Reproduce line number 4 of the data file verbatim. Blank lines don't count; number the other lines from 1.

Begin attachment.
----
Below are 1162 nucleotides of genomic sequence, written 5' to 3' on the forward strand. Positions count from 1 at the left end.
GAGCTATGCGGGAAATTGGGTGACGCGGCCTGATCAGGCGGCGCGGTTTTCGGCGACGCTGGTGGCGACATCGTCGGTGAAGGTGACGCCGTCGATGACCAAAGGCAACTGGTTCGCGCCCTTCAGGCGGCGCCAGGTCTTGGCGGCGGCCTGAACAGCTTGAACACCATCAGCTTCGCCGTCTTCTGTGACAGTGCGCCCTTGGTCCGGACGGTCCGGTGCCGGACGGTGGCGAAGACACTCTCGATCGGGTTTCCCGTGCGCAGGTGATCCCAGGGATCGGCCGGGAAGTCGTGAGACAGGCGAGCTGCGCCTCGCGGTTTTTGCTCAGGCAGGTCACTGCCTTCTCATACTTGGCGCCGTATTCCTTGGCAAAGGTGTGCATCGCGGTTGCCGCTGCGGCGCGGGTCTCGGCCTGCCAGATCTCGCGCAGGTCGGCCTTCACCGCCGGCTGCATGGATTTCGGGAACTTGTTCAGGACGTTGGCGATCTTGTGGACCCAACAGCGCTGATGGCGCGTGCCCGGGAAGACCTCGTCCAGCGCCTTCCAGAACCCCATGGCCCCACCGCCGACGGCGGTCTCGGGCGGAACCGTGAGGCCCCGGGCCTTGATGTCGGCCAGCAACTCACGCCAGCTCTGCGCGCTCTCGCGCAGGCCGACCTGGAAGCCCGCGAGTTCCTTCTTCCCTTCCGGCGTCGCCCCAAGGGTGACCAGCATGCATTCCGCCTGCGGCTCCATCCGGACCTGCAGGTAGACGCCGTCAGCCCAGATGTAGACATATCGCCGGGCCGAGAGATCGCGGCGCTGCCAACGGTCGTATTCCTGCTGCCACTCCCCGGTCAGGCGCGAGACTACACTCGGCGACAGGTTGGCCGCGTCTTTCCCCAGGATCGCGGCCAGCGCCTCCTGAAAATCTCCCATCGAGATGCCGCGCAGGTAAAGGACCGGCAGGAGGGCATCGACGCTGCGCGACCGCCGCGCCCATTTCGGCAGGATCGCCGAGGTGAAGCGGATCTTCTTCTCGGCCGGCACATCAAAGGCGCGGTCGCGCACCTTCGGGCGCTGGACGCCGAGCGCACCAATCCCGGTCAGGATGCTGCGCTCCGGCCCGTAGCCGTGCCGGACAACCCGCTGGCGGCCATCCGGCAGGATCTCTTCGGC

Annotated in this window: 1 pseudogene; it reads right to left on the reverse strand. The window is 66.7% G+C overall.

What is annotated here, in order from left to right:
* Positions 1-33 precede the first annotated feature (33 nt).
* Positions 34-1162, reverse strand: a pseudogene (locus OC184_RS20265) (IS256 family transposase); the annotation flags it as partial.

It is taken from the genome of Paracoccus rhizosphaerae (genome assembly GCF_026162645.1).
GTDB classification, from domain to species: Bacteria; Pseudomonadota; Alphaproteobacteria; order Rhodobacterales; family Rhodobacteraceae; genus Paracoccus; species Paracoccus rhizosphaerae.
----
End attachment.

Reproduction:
What is annotated here, in order from left to right: